I see in Phil Giraldi’s post and elsewhere that Romney is trying to make hay about what he calls Obama’s “shameful refusal to acknowledge that Jerusalem is Israel’s capital.” Romney is a foreign policy neophyte, and may not realize that America has never formally recognized Jerusalem as Israel’s capital. I visited the US embassy recently, in cool Tel Aviv; you could see surfers on the nearby beach.

So this “shameful refusal” also pertains to former presidents Bush (both of them), Clinton, Reagan, Carter, Nixon, etc. Perhaps a journalist could ask Mitt whether he believes they were all “shameful.”

Don’t have time for a long historical expose, but the issue has been around a long time. I came across this in the archives recently, a 1967 note from the (proto-neocon) Walt Rostow to LBJ, giving some background in the matter, and referring to Israel’s Jerusalem maneuvers as “salami tactics”:

413. Memorandum From the President’s Special Assistant (Rostow) to President Johnson/1/

Washington, April 29, 1967.

/1/Source: Johnson Library, National Security File, Country File, Israel, Vol. VI. Confidential. A handwritten note on the memorandum indicates that it was received at 3:55 p.m.

Our Attendance at Israeli Independence Day Parade/2/

/2/Israel’s annual Independence Day parade was to be held in Jerusalem on May 15.

We are in the midst of our annual hassle over whether Ambassador Barbour should go to Israel’s parade in Jerusalem. He would go if both the French and British Ambassadors were going. But London has decided at Cabinet level that its Ambassador should not go this year, and Paris has agreed.

The issue is where we draw the line in lending our presence to ceremonies which further recognize Jerusalem as Israel’s capital. UN resolutions of 1949-50 recommended that Jerusalem be placed under international administration. We have gone along with this position. Although we do business with Israeli government offices in Jerusalem, we have refused legally to recognize it as Israel’s capital and have kept our embassy in Tel Aviv. While the conditions that led to our initial position have changed, we don’t believe we should change that position unless in the context of some Arab-Israeli settlement. Doing so otherwise would kick off a tremendous Arab reaction.

State really doesn’t feel our presence makes that much legal difference because we’ve been to other such functions in Jerusalem. But it does fear that the Israelis and Arabs would read great significance if we broke with the British and French on the issue. We could probably get Eshkol to promise not to exploit our presence, but we can’t stave off some Arab reaction. The Jordanian Foreign Minister has already formally asked us not to attend. He feels that Jordan is especially vulnerable to Arab criticism because of Jordan’s close relationship with us.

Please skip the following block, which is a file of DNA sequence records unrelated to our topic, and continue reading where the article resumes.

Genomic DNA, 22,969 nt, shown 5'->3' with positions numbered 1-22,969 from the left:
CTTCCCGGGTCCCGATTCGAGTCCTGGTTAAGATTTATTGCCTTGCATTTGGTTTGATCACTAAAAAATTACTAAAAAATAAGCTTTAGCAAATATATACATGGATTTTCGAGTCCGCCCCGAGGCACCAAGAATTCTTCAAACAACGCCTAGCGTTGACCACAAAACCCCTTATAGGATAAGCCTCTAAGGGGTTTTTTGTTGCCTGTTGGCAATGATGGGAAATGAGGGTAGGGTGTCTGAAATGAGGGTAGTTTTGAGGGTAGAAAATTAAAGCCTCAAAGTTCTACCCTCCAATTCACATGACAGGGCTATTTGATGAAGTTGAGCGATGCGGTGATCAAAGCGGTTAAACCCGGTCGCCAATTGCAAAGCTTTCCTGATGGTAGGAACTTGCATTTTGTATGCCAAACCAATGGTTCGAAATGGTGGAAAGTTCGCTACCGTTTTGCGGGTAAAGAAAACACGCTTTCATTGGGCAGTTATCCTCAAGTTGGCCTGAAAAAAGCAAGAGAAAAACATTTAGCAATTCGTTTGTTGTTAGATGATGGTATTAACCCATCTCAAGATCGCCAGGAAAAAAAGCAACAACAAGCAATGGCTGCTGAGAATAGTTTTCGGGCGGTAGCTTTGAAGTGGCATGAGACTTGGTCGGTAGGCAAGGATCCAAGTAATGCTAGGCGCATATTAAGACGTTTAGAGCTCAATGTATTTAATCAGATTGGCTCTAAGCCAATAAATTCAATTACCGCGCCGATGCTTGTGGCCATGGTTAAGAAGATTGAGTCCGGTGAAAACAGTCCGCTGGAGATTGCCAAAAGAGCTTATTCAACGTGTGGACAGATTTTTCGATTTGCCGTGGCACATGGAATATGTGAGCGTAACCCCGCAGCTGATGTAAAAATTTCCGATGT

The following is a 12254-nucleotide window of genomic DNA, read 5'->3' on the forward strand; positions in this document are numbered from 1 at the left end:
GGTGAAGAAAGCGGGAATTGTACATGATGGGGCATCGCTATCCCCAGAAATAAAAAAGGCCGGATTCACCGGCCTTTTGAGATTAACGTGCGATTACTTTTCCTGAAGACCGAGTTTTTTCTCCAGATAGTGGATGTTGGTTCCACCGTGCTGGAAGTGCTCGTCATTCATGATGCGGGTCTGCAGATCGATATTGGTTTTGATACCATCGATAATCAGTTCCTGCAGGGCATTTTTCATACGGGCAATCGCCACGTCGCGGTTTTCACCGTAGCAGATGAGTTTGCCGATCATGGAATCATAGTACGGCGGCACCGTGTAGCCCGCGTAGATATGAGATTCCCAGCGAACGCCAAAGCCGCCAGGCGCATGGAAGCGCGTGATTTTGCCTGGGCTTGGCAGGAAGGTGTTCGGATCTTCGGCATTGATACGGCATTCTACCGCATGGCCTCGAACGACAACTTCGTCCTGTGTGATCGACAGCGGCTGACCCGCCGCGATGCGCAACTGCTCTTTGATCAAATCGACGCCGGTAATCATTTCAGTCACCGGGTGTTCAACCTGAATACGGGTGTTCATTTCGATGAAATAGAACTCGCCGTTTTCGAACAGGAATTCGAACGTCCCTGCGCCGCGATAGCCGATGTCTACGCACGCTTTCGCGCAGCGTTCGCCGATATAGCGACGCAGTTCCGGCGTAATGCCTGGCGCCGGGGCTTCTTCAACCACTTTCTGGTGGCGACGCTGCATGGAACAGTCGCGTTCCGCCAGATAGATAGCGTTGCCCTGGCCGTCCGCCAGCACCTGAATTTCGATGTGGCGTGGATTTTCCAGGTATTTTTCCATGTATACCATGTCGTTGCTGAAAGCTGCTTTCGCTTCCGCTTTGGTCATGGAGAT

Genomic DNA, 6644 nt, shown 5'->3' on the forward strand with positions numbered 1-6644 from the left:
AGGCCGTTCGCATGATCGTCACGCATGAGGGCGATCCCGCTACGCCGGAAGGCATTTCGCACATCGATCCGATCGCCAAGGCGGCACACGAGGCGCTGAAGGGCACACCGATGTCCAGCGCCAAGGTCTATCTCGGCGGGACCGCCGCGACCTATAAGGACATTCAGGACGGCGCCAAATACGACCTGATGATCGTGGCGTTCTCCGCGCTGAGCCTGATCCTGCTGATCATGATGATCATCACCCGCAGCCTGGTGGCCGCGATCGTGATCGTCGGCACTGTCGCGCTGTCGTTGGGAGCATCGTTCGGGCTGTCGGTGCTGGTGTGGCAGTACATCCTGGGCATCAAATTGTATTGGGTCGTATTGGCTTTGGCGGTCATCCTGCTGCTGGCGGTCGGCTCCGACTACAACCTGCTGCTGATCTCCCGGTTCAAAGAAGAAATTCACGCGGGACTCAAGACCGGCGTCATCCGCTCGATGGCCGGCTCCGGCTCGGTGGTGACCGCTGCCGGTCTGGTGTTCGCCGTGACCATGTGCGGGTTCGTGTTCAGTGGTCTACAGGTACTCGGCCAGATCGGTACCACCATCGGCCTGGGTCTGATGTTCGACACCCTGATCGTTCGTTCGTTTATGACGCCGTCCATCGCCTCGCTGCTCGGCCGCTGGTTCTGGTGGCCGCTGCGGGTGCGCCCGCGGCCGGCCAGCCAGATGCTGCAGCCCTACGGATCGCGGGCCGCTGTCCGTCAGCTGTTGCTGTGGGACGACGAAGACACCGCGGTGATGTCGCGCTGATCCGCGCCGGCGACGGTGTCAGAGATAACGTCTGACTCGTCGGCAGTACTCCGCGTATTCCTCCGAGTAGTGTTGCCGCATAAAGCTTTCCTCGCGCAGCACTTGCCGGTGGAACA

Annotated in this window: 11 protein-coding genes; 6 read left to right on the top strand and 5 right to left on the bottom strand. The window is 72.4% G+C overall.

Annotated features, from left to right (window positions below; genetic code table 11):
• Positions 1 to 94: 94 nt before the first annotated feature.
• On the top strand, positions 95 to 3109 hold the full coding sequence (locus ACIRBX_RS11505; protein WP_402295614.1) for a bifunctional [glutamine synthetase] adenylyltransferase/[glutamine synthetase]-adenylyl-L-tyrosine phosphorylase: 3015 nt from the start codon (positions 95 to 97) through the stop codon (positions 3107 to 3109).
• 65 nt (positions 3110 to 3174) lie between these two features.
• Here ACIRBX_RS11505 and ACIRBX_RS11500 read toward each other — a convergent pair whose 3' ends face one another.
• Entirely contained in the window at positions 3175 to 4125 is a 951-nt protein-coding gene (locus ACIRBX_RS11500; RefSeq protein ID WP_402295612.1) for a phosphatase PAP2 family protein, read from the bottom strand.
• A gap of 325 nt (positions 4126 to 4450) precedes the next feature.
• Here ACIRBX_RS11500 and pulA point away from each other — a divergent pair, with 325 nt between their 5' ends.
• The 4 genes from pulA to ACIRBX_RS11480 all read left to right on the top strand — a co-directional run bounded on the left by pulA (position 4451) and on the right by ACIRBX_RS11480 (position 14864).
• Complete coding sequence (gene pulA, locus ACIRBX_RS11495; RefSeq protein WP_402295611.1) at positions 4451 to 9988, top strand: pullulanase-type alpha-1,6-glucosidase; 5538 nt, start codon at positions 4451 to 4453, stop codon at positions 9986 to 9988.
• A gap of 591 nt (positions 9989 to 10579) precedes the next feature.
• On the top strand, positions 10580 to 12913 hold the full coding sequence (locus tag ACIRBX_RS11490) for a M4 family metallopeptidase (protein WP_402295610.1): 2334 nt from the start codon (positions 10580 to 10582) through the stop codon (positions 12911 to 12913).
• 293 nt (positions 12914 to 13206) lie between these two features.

The issue is not the parade itself but the fact that the Israeli government uses this kind of thing to nibble away at the Western position. The British have decided–at the Cabinet level after two reviews and considerable Jewish pressure–that they must draw the line somewhere and that this is the place. In 1965, they attended a tattoo in Jerusalem after the Israelis assured them they’d make nothing of it and then six weeks later Eshkol cited British and American presence as a significant step toward Western recognition of Israel’s status in Jerusalem. The British were burned up, and there’s a good bit of their annoyance in this year’s decision.

The Israelis are telling us informally that our refusal to attend will provoke a crisis in our relations. That’s nonsense, and we can probably talk them out of that line. But unfortunately they can read our absence as the kind of aloofness that doesn’t help you here at home.

Personally, I can’t get excited about whether we go to the parade or not, and I think the British may be drawing the line at the wrong place. But they do make one important point. There’s no question that every Israeli move like this is calculated “salami tactics.” Unhappily, there is no such thing with this tough-minded, always-negotiating government–much as I love the Israelis as people–as just making a nice gesture without having them attach significance to it.

The main issue in this as in the aid package is whether we’re now ready to throw open the gates to Israel or whether we’re still willing to draw the line somewhere to preserve some balance between our Arab and Israeli policies. They think they’ve made a breakthrough with you on the tank and planes sales, and they’re trying to exploit it to the hilt.

I hate to see something like this cause you trouble, and I think the British have made a wrong decision. But Secretary Katzenbach has decided we ought to go along with them and the French, and if there were no domestic concern, I wouldn’t even bother you with this. He has not asked our review, but I asked to put this before you. You can either let his decision stand, or I can ask him to take a second look if you are concerned.


Let the decision stand
Ask Secretary Katzenbach to review/3/

UPDATE: This is funny. As noted earlier, the Democratic platform didn’t say anything about Jerusalem being Israel’s eternal capital. Romney complained. So did Alan Dershowitz, and several others. The Dems rushed to make amends. Though, as this video shows, many weren’t too happy about it. Mondoweiss has write-up of the whole controversy.